Owners are required to provide PPE to workers and ensure that they are being properly used. Training should be provided so workers know how to select the correct PPE and ensure a proper fit. PPE should be inspected before each use and replaced as needed when they become damaged or worn.

4. Safety is solely the safety manager’s responsibility.

Safety is the responsibility of everyone in your organization. Every worker is responsible for following the rules, wearing PPE and working in a safe manner. Workers should be encouraged to report any hazards and be empowered to stop work if they witness unsafe work practices or if a safety hazard is present that needs to be addressed.

The safety manager role is important. Typically, they oversee safety training, developing and updating safety programs and working with project managers and site superintendents to implement site-specific safety measures.

Safety managers can’t be everywhere all the time monitoring workers and construction activity. Workers should be looking out for themselves and those around them. Everyone on the jobsite is responsible for following the rules and employing safe working practices.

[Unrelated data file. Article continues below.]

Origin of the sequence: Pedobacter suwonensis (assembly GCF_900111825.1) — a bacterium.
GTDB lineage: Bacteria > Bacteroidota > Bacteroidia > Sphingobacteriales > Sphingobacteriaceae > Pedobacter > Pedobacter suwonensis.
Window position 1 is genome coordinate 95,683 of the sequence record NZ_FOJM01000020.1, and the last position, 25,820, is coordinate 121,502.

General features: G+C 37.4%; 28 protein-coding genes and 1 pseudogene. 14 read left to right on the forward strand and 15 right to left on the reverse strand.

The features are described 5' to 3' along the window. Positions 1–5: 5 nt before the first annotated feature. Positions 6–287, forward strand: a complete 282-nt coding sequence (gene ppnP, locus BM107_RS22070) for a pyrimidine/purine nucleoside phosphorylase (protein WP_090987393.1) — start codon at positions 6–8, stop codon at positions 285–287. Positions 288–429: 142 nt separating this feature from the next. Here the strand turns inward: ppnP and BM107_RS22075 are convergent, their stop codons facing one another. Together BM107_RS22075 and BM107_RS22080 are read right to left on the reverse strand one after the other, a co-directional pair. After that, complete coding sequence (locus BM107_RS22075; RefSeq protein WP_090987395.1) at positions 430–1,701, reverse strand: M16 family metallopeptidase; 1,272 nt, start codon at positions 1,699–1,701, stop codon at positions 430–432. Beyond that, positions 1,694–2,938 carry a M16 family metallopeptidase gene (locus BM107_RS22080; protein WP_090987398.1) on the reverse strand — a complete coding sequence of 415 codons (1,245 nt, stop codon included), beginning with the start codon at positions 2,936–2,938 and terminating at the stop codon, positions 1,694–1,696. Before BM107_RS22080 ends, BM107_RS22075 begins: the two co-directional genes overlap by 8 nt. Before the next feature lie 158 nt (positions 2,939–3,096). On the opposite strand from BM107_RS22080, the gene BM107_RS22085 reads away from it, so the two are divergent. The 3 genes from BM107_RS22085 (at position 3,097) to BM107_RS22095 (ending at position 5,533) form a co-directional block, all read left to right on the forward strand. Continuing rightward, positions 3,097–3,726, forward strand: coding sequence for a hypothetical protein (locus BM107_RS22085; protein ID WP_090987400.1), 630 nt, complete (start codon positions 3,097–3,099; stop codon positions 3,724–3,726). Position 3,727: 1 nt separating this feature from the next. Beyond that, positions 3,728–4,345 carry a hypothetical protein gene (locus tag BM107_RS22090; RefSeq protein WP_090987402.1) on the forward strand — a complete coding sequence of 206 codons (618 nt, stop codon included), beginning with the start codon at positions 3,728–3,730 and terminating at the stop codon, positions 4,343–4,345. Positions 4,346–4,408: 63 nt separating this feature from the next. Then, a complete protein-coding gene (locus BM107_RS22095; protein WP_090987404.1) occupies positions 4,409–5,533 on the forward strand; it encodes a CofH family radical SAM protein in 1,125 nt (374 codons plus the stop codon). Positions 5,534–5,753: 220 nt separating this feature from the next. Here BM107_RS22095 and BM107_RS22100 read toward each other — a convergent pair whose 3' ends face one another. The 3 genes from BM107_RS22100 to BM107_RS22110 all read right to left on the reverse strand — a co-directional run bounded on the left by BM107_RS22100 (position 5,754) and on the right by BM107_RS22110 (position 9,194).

5. Workers only need safety training when they are initially hired.

Safety training should be an ongoing process, not a one-time event. It’s impossible to provide all the necessary training, or have your workers retain all that knowledge, in just one session.

Safety training isn’t just for new workers. Ongoing training can help reinforce the lessons they have learned or correct behavior from inadequate or inefficient training that veteran workers may have received elsewhere. Retraining should be conducted after accidents and when workers are observed to be violating the rules.

Holding daily or weekly safety meetings and toolbox talks are a great can prevent workers from getting complacent and avoid taking safety for granted. These are great opportunities to address safety concerns, discuss possible hazards and talk about safe working practices for the current tasks being conducted.

6. Incentive/punishment programs greatly reduce accidents.

Be careful about relying on an incentive program that rewards workers for going so many days without an accident or injury, as it could lead to underreporting. The same thing can happen when workers are punished for being involved in accidents.

This doesn’t help prevent accidents, it just prevents you from knowing when they occur. Instead of punishing workers, provide additional training and work with them to ensure that they are following the rules.

Use incentives to reward workers for adhering to safe working practices, attending safety meetings, wearing personal protective equipment (PPE), reporting near misses, making suggestions to improve safety and reporting unsafe conditions or hazards. By encouraging and rewarding workers for their proactive approach to safety will result in fewer accidents and injuries.